# What is the difference between B and H?

• B
• Heisenberg7
Heisenberg7
A week ago, I started studying electromagnetism. I was introduced to a few new concepts and one of them was H. Now, in my book, they defined H as just magnetic field strength and B as magnetic induction. The thing is, I don't understand what those terms really are (in a physical way), let alone the difference between them. I know how they are connected and I've read at least a dozen definitions and watched a few videos but they always somehow manage to go past the explanation.

Welcome to PF.

You will get other better answers, but for me the easiest way to think about it is in terms of the magnetic permeability ##\mu##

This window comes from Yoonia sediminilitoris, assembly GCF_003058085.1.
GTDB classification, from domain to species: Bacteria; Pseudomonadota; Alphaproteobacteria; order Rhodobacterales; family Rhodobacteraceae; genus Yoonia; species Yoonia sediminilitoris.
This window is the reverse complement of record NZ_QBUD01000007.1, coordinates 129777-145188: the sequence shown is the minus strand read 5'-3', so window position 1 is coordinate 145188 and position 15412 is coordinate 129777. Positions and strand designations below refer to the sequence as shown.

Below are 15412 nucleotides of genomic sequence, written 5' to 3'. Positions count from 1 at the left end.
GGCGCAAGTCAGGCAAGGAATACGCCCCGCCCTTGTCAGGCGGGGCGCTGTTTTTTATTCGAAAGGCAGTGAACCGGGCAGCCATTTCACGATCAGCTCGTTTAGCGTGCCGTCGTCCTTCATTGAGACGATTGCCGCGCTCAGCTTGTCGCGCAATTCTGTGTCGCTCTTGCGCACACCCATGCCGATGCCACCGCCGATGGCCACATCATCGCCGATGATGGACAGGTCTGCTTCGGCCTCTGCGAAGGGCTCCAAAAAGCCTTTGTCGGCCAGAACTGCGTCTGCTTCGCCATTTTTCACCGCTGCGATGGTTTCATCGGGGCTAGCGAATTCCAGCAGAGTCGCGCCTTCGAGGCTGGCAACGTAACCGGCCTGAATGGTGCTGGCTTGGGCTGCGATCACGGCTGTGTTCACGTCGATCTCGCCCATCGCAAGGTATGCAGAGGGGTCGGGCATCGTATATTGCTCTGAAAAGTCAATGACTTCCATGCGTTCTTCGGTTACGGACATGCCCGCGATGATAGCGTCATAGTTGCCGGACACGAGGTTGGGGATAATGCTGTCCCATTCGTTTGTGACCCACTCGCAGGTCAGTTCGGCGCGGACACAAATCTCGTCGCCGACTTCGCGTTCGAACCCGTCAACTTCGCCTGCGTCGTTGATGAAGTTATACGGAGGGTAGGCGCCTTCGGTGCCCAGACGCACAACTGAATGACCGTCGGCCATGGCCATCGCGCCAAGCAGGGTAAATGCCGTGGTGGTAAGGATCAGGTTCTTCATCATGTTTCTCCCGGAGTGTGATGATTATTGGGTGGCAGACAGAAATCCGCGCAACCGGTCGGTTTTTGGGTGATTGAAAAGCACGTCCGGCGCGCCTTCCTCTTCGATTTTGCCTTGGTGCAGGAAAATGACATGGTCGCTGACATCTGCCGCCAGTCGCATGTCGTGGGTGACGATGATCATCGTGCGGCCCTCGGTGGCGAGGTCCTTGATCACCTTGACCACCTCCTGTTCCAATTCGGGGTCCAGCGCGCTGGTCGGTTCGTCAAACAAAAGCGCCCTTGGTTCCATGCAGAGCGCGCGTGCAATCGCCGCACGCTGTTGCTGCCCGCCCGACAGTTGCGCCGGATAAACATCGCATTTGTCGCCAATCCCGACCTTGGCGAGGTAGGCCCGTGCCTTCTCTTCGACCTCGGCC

https://en.wikipedia.org/wiki/Permeability_(electromagnetism)

ohwilleke and docnet
The magnetic field strength ## \vec H ## (the amount of magnetizing force) is a fundamental magnetic field. Electric current ## I ## generates the magnetic field strength ## \vec H ## and the magnetic flux density ## \vec B ## (the amount of magnetic force) is a response of the medium magnetized by ## \vec H ##.
The magnetic flux density is induced due to the magnetic field strength.

Heisenberg7 said:
Now, in my book, they defined H as just magnetic field strength and B as magnetic induction.
What are the definitions they gave? Can you quote or tell us which book and page?

The same question may be asked about the ##D## and ##E## which are related by the permittivity, ##\epsilon##, by ##D=\epsilon E##. The E field is volts per meter, the local rate of change of potential while ##D## is the charge per square meter. The permittivity, like ##\mu##, depends on the material and are often considered constant for many situations. Maxwells equations take a simple form in terms of E, B, D and H and make dealing with materials simpler.

ohwilleke and DaveE
martinbn said:
What are the definitions they gave? Can you quote or tell us which book and page?